Understanding contributing factors to exoskeleton use-intention in construction: A decision tree approach using results from an online survey


Work-related musculoskeletal disorders (WMSDs) are a major health concern in the construction industry. Occupational exoskeletons (EXOs) are a promising ergonomic intervention to help reduce WMSD risk. Their adoption, however, has been low in construction. To understand the contributing factors to EXO use-intention and assist in future decision-making, we built decision trees to predict responses to each of three EXO use-intention questions (Try, Voluntary Use, and Behavioral Intention), using online survey responses. Variable selection and hyperparameter tuning were used respectively to reduce the number of potential predictors and improve prediction performance. The importance of variables in each final tree was calculated to understand which variables had a greater influence. The final trees had moderate prediction performance. The root node of each tree included EXOs becoming standard equipment, fatigue reduction, or performance increase. Important variables were found to be quite specific to different decision trees. Practical implications of the findings are discussed.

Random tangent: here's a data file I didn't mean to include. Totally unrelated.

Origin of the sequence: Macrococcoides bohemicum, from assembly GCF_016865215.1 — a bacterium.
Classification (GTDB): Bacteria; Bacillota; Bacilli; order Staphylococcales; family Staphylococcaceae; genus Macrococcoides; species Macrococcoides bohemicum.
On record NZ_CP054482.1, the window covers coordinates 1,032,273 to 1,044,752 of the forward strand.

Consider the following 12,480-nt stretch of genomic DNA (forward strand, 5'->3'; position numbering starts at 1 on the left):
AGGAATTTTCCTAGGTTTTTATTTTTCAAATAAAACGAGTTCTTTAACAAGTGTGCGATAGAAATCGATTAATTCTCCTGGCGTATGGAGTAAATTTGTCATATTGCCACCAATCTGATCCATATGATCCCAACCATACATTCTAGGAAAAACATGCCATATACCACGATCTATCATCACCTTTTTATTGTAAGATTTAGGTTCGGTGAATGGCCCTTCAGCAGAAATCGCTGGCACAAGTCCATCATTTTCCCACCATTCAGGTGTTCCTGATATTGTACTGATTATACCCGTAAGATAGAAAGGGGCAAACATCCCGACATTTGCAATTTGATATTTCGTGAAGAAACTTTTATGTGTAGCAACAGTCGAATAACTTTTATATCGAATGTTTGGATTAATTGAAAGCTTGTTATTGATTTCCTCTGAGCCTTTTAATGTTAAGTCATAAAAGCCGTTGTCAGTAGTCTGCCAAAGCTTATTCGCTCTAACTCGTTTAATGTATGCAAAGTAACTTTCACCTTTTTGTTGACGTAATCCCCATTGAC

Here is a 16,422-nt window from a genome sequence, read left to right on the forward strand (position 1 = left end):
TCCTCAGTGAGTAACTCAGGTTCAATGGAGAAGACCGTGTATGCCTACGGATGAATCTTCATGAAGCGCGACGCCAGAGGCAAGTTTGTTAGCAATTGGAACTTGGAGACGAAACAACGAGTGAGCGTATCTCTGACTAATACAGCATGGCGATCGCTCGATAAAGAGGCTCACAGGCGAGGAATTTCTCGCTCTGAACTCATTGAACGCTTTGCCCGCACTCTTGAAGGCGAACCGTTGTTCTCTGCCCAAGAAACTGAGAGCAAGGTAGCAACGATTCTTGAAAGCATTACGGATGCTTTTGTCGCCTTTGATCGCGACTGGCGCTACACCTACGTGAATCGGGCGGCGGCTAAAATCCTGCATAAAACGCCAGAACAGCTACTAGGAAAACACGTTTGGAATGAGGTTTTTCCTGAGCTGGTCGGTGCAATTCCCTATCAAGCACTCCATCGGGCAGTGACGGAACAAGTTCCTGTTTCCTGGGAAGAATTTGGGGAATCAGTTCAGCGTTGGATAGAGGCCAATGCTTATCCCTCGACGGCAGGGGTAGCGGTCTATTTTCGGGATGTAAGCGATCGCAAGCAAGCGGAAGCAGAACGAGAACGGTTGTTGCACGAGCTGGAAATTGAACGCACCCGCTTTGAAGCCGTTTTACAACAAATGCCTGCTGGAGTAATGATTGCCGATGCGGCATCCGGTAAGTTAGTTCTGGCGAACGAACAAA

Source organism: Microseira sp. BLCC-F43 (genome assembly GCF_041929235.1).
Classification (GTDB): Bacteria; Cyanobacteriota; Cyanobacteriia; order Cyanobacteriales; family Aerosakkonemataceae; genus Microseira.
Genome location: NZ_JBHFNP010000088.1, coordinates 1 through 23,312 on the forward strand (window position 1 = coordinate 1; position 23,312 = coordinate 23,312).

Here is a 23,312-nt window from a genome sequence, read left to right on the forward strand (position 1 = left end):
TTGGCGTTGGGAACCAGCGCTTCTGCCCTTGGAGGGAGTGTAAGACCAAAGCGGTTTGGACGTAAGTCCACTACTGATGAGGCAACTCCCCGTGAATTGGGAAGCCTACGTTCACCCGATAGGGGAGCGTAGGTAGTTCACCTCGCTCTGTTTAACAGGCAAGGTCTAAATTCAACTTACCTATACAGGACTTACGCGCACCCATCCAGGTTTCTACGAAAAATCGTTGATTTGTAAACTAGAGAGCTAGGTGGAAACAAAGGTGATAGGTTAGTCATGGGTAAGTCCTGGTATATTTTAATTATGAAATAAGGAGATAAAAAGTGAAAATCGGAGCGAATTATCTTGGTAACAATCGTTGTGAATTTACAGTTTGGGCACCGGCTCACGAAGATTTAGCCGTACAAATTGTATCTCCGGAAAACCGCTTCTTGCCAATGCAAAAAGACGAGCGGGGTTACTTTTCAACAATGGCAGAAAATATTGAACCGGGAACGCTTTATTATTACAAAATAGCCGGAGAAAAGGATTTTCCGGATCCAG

Exoskeleton acceptance, decision making, ergonomic intervention, implementation, workplace injuries